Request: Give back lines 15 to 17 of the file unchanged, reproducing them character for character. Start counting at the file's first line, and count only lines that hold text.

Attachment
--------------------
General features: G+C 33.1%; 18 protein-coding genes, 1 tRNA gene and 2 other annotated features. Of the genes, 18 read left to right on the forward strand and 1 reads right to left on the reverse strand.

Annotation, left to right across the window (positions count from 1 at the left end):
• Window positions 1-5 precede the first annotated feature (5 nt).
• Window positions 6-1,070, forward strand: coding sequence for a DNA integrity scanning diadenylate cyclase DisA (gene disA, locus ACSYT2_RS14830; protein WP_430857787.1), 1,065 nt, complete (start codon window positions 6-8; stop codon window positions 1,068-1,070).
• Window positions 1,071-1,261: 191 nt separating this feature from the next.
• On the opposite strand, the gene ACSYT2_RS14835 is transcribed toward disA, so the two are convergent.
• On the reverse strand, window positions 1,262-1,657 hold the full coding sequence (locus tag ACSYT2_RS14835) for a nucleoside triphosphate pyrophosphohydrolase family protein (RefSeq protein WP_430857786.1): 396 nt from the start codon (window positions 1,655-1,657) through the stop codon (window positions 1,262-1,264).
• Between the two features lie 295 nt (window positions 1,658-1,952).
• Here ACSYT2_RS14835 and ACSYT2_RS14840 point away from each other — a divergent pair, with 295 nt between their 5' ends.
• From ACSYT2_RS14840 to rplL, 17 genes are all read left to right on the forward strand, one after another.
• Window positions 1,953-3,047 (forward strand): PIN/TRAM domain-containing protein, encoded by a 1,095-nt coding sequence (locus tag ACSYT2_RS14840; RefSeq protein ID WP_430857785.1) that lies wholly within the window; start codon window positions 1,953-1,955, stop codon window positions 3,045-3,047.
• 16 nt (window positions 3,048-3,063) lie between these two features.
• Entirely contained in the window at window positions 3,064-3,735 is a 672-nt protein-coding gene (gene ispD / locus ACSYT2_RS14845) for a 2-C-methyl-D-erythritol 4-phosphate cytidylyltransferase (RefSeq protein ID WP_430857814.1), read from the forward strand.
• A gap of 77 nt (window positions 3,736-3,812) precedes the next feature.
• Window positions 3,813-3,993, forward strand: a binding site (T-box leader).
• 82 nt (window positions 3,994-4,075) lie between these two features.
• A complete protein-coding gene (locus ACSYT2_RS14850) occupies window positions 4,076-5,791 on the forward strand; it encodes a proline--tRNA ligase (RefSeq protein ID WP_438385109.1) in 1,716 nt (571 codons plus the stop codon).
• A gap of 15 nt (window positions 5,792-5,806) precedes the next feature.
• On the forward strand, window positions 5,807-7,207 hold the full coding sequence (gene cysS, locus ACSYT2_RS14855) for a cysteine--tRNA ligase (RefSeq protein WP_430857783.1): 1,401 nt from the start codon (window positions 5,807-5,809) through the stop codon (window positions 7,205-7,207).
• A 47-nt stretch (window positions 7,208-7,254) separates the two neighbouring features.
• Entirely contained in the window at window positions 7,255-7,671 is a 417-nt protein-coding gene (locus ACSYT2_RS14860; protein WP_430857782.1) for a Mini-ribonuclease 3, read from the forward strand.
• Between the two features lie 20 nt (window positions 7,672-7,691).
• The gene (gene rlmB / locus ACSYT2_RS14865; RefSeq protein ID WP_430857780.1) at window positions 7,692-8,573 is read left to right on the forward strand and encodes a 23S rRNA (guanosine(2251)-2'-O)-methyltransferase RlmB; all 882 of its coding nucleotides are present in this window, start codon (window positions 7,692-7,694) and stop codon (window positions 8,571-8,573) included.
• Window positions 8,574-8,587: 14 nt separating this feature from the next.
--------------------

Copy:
• Window positions 3,813-3,993, forward strand: a binding site (T-box leader).
• 82 nt (window positions 3,994-4,075) lie between these two features.
• A complete protein-coding gene (locus ACSYT2_RS14850) occupies window positions 4,076-5,791 on the forward strand; it encodes a proline--tRNA ligase (RefSeq protein ID WP_438385109.1) in 1,716 nt (571 codons plus the stop codon).